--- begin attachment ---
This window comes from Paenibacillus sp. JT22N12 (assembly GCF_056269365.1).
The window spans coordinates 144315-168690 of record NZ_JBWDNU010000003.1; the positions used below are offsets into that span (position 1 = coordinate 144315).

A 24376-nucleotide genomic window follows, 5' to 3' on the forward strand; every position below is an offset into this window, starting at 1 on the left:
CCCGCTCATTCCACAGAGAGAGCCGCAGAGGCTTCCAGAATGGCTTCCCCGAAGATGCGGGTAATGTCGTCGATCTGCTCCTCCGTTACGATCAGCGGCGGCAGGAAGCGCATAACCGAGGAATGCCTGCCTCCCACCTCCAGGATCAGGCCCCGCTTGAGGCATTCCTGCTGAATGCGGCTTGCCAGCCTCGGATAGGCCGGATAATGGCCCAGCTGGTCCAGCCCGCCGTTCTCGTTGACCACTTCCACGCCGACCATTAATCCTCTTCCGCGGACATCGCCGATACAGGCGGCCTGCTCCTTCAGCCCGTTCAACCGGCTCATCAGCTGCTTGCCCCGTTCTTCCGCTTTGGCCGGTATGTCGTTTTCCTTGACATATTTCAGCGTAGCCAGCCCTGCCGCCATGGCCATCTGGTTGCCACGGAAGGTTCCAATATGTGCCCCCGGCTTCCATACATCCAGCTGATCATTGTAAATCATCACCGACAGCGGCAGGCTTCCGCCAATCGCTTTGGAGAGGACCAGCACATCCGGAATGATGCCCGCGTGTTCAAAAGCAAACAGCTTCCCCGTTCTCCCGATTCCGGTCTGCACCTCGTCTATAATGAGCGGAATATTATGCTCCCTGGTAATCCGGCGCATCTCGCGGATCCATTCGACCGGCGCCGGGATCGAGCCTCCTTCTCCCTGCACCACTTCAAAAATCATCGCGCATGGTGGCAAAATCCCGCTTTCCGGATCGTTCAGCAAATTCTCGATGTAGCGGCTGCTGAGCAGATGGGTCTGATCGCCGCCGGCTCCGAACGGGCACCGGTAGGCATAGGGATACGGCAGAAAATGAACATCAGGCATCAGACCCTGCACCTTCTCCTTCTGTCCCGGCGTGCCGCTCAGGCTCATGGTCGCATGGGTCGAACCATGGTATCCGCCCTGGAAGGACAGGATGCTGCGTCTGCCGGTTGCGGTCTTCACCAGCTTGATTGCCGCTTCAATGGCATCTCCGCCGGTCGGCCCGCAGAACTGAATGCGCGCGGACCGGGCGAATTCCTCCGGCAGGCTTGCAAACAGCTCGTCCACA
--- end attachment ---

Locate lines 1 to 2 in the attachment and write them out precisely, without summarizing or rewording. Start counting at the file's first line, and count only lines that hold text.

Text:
This window comes from Paenibacillus sp. JT22N12 (assembly GCF_056269365.1).
The window spans coordinates 144315-168690 of record NZ_JBWDNU010000003.1; the positions used below are offsets into that span (position 1 = coordinate 144315).